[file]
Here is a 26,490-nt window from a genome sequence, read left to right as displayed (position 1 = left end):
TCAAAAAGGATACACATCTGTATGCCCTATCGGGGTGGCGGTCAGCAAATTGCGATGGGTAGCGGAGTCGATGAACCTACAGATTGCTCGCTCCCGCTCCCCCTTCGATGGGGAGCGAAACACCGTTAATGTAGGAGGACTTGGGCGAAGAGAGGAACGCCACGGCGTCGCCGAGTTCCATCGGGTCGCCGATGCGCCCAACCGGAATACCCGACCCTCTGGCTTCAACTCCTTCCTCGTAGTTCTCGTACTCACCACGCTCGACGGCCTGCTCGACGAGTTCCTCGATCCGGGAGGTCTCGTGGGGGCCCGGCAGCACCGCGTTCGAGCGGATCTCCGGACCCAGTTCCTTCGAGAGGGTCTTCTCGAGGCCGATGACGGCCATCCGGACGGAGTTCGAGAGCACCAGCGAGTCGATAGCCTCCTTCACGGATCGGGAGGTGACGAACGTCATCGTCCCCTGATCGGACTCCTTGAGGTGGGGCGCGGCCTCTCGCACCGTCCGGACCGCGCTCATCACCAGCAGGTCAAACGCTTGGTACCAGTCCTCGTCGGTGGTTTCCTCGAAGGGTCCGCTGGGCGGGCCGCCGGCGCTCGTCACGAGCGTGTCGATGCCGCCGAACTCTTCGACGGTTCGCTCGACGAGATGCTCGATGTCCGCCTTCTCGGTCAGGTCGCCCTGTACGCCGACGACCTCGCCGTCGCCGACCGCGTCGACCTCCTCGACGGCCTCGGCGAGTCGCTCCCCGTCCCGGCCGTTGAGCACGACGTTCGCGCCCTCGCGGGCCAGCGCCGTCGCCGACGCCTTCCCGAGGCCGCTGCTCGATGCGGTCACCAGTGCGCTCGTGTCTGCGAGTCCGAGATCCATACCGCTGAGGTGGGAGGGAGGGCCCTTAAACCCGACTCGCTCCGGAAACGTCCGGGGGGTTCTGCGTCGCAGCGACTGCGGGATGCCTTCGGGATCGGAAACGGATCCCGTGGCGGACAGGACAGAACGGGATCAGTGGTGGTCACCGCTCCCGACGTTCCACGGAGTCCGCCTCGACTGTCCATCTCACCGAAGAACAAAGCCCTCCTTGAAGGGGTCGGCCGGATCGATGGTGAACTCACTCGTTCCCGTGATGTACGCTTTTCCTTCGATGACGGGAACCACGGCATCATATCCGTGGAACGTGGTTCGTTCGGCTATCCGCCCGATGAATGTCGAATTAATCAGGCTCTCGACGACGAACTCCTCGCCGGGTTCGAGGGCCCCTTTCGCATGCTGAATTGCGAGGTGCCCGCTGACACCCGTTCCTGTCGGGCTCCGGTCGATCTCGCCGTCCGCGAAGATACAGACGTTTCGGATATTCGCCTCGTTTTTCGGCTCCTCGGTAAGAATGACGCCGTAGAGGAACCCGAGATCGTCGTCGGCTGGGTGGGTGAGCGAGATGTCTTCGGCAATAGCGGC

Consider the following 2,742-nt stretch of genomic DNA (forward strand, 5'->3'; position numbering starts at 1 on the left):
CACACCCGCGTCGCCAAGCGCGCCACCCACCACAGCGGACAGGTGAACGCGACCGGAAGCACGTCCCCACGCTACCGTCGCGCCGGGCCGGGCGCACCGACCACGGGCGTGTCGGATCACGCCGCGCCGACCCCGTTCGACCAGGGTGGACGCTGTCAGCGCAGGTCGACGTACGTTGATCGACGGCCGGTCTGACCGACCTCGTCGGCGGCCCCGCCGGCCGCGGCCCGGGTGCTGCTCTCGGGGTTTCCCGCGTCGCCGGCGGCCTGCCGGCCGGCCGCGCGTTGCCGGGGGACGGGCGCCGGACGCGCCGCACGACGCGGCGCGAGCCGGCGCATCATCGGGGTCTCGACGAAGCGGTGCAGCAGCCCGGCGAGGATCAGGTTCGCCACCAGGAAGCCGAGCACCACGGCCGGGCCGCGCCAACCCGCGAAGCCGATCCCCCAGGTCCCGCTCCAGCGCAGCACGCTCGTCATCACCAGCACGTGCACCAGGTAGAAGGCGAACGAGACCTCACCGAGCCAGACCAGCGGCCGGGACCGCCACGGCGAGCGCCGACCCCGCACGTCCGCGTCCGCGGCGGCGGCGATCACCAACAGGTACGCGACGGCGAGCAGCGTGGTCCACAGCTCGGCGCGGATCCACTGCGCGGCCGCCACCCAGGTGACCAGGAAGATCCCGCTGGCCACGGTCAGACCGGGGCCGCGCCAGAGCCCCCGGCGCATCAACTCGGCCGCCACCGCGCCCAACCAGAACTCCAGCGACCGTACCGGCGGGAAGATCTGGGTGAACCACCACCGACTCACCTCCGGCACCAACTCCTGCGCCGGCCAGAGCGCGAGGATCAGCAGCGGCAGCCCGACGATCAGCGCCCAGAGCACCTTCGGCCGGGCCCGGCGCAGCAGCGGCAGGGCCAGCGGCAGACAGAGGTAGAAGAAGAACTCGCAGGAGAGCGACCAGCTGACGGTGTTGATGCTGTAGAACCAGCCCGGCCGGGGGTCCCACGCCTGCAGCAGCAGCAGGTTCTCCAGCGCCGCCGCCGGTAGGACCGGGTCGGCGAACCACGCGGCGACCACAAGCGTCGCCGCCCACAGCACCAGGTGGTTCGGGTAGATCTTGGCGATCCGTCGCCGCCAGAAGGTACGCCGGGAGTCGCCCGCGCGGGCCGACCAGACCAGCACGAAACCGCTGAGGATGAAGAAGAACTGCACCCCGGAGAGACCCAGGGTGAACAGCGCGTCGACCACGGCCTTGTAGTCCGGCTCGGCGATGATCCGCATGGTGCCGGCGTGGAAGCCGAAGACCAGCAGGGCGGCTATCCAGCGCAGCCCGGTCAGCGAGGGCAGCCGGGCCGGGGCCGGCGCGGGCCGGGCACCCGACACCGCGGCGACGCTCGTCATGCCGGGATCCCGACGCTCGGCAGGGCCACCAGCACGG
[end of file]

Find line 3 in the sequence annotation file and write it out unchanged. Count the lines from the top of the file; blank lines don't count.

Consider the following 2,742-nt stretch of genomic DNA (forward strand, 5'->3'; position numbering starts at 1 on the left):